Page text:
When cells are exposed to oxidative stress over time, they become senescent and lose the ability to proliferate, showing stagnation of the cell cycle in the G0/G1 phase and the activation of senescence-related p53-p21-phosphorylated retinoblastoma (p-Rb) and p16-pRb pathways [17, 18]. Silent mating type information regulation 2 homolog-1 (SIRT1) is a nicotinamide dinucleotide (NAD+)-dependent deacetylase, which protects against cell senescence by regulating p53, p21, and p16, as well as molecules involved in DNA damage and repair . Previous studies have investigated the role of SIRT1 in delaying aging-related diseases and have explored the relationship between SIRT1 and oxidative stress. On one hand, SIRT1 has been shown to regulate cellular oxidative stress through the deacetylase function [20, 21]; on the other hand, oxidative stress can affect SIRT1 activity by regulating gene expression at the transcriptional level and through post-translational modifications [22, 23]. Recent studies have implied that SIRT1 might relieve oxidative stress induced senescence by regulating the SIRT1/forkhead box O (FOXO)1 pathway. Alvarez et al.  showed that decreasing FOXO1 expression led to cell senescence and tissue degeneration in IVDs, indicating that FOXO1 is an important regulator for maintaining IVD homeostasis during aging. As the upstream of FOXO1, SIRT1 can reinforce the resistance to oxidative damage of tissue and delay aging by inhibiting FOXO1 acetylation . However, the functions of the SIRT1/FOXO1 pathway in the aging of NP cells (NPC) has not been well studied.
As a widely used complementary and alternative therapy, manual therapy (MT) is performed by the hands on external areas of the body, which can affect the internal physiological state . In China, Tuina is a traditional style of MT that involves pressing, pinching, and kneading the body  and has demonstrated positive effects for treating LBP in clinical practice [28–30]. However, there have been few studies on the effects of MT on tissue degeneration beyond pain relief, although an association has been shown between LBP and age-related IVD degeneration . Van et al.  reported that MT can synthesize free myofibroblast protein in muscle and can therefore be used as a potential therapeutic option for aged muscle impairment, indicating that MT might alleviate the tissue degeneration caused by aging. In addition, a number of studies [33, 34] have suggested that MT can reduce oxidative stress, which might be one of the mechanisms of the analgesic effect.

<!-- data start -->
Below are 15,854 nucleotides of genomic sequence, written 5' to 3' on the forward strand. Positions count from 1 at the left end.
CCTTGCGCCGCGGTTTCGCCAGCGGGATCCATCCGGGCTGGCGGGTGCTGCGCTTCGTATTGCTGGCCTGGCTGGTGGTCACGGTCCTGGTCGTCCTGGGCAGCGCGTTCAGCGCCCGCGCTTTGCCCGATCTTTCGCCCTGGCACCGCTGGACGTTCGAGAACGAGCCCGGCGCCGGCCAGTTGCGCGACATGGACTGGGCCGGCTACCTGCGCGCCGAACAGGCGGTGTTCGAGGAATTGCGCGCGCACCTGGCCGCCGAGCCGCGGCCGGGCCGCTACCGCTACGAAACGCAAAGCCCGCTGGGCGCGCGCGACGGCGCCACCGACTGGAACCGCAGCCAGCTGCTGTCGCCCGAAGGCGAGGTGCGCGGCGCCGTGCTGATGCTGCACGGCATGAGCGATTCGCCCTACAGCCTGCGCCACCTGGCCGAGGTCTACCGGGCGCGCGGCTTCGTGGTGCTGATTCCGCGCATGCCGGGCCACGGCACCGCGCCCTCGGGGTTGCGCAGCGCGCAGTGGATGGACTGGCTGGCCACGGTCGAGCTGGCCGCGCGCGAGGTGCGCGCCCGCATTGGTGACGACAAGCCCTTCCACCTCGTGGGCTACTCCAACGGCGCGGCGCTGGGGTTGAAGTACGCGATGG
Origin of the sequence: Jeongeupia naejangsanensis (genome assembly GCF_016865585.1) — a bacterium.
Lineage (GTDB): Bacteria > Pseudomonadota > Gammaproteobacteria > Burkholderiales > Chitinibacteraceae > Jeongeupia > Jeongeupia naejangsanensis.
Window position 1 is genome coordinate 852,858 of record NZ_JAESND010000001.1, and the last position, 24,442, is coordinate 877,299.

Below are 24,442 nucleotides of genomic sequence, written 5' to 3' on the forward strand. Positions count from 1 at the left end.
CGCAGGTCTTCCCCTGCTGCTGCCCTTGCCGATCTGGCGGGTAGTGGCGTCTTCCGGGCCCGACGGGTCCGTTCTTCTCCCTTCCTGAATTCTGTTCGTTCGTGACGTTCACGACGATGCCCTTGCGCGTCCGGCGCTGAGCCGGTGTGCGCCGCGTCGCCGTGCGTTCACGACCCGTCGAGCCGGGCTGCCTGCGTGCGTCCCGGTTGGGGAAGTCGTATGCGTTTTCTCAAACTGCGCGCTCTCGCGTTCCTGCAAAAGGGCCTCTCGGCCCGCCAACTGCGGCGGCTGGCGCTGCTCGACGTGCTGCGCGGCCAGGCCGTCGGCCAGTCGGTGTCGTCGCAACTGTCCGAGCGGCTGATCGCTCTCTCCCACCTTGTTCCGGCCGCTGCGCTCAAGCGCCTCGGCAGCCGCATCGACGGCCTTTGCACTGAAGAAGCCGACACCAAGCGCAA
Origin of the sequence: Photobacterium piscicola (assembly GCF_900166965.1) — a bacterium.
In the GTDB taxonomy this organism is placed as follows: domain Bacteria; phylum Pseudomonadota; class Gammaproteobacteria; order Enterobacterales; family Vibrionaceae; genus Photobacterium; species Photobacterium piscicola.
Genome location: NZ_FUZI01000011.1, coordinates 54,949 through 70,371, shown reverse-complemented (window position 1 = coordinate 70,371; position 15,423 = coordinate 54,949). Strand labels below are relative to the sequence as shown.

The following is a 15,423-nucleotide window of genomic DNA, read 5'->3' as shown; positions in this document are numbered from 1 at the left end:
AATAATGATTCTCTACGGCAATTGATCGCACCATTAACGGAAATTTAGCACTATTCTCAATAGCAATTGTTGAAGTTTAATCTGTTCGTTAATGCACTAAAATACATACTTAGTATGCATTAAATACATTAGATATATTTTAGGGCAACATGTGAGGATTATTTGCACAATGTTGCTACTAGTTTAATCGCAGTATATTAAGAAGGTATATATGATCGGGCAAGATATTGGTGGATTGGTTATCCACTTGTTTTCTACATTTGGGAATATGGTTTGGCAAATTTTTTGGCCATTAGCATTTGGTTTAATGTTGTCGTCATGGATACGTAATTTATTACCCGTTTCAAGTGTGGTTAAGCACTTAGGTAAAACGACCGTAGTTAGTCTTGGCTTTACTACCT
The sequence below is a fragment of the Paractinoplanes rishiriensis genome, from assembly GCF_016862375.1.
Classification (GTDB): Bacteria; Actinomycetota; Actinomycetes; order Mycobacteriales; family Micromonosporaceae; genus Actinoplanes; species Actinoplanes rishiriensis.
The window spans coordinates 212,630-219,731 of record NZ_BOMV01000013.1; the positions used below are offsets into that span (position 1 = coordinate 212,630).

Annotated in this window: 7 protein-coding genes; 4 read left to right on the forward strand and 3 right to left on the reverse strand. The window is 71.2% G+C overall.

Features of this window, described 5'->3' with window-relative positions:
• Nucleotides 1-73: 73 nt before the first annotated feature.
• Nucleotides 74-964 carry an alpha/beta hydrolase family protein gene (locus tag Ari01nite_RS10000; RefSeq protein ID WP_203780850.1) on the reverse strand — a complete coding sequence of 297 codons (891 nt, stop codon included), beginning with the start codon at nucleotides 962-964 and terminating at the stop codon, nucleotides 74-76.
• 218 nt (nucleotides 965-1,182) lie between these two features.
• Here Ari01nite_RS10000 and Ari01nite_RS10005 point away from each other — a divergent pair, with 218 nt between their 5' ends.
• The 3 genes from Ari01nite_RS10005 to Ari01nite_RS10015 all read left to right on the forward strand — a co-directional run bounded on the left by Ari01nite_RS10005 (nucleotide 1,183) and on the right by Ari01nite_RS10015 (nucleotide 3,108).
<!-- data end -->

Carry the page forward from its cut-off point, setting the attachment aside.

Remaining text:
However, whether MT can inhibit the onset of age-related IVD degeneration via antioxidation remains unknown. The objective of this study is therefore to explore whether MT can be a useful intervention on the aging of lumbar IVDs by regulating oxidative stress and to determine the role that the SIRT1/FOXO1 pathway plays in the intervention.
Effects of MT on the behavior of aging rats
Due to rats’ inability to accurately convey their feelings, a single behavioral assay might not precisely capture the presence of LBP in these animals. It is therefore, reasonable to use a combination of stimulation and non-stimulation to evaluate pain. The rats’ paw withdrawal threshold (PWT) can be determined through stimulation to assess their mechanical hyperalgesia. As shown in Figure 1A, the PWT of the young rats increased slowly as they aged from 0 to 6 months, an increase that might be related to the enhancement of muscle strength and adaptation to stimulation. This upward trend remained even in the aging rats; the PWT of the 12-month-old rats continued to increase until 15 months of age. From the age of 16 months, the PWT of the rats in the aging group (AG) was significantly lower than that for the previous month (P < 0.01), until it decreased to 65.00 ± 4.78 at the age of 18 months. The PWT of the manual therapy group (MTG) was significantly higher than that of the AG at the same time point after the first month of intervention (P < 0.05, P < 0.01), and the statistically significant difference remained until the age of 18 months, when the PWT of the MTG remained at 76.17 ± 5.07.
Figure 1. Effects of MT on the behaviors of aging rats. (A) The PWT of rats were obtained by stimulating to assess their mechanical hyperalgesia. Compared with the previous time point of this group, #P < 0.05, ##P < 0.01; compared with the AG at the same time point, *P < 0.05, **P < 0.01. Rats in the YCG were 6 months old at BL; rats in the AG and MTG were 12 months old at BL. (B) The open field test was used to measure mobility and voluntary standing to indirectly reflect whether the rats had LBP. (C–F) Further quantitative analysis was used for the distance traveled, mean and max speed, and the standing time/ resting time of the rats. Values are expressed as the mean ±SD (N = 8). Compared with the YCG, ##P < 0.01; compared with the AG, *P < 0.05, **P < 0.01. PWT: paw withdrawal threshold, BL: baseline, YCG: young control group, AG: aging group, MTG: manual therapy group.